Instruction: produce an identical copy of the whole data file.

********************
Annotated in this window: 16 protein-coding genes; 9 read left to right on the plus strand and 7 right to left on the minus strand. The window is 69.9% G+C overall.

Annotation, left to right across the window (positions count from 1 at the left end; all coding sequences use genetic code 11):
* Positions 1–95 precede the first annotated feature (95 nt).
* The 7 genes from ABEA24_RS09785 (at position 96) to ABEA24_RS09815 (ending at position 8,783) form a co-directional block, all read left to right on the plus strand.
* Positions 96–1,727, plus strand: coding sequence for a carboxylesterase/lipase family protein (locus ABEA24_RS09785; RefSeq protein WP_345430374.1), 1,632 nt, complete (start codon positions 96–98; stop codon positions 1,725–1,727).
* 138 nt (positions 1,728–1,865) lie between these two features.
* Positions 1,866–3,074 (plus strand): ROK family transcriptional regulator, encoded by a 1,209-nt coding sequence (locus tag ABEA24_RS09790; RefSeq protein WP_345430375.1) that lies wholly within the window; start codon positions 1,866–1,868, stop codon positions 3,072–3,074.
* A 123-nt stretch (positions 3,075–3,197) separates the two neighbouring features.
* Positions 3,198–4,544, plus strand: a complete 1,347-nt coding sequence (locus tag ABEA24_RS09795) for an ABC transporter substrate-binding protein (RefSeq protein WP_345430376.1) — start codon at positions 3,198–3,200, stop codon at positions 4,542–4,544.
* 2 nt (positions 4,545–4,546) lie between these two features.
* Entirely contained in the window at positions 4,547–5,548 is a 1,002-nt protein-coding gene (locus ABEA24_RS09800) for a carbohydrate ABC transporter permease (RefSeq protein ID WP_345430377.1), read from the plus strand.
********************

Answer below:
Annotated in this window: 16 protein-coding genes; 9 read left to right on the plus strand and 7 right to left on the minus strand. The window is 69.9% G+C overall.

Annotation, left to right across the window (positions count from 1 at the left end; all coding sequences use genetic code 11):
* Positions 1–95 precede the first annotated feature (95 nt).
* The 7 genes from ABEA24_RS09785 (at position 96) to ABEA24_RS09815 (ending at position 8,783) form a co-directional block, all read left to right on the plus strand.
* Positions 96–1,727, plus strand: coding sequence for a carboxylesterase/lipase family protein (locus ABEA24_RS09785; RefSeq protein WP_345430374.1), 1,632 nt, complete (start codon positions 96–98; stop codon positions 1,725–1,727).
* 138 nt (positions 1,728–1,865) lie between these two features.
* Positions 1,866–3,074 (plus strand): ROK family transcriptional regulator, encoded by a 1,209-nt coding sequence (locus tag ABEA24_RS09790; RefSeq protein WP_345430375.1) that lies wholly within the window; start codon positions 1,866–1,868, stop codon positions 3,072–3,074.
* A 123-nt stretch (positions 3,075–3,197) separates the two neighbouring features.
* Positions 3,198–4,544, plus strand: a complete 1,347-nt coding sequence (locus tag ABEA24_RS09795) for an ABC transporter substrate-binding protein (RefSeq protein WP_345430376.1) — start codon at positions 3,198–3,200, stop codon at positions 4,542–4,544.
* 2 nt (positions 4,545–4,546) lie between these two features.
* Entirely contained in the window at positions 4,547–5,548 is a 1,002-nt protein-coding gene (locus ABEA24_RS09800) for a carbohydrate ABC transporter permease (RefSeq protein ID WP_345430377.1), read from the plus strand.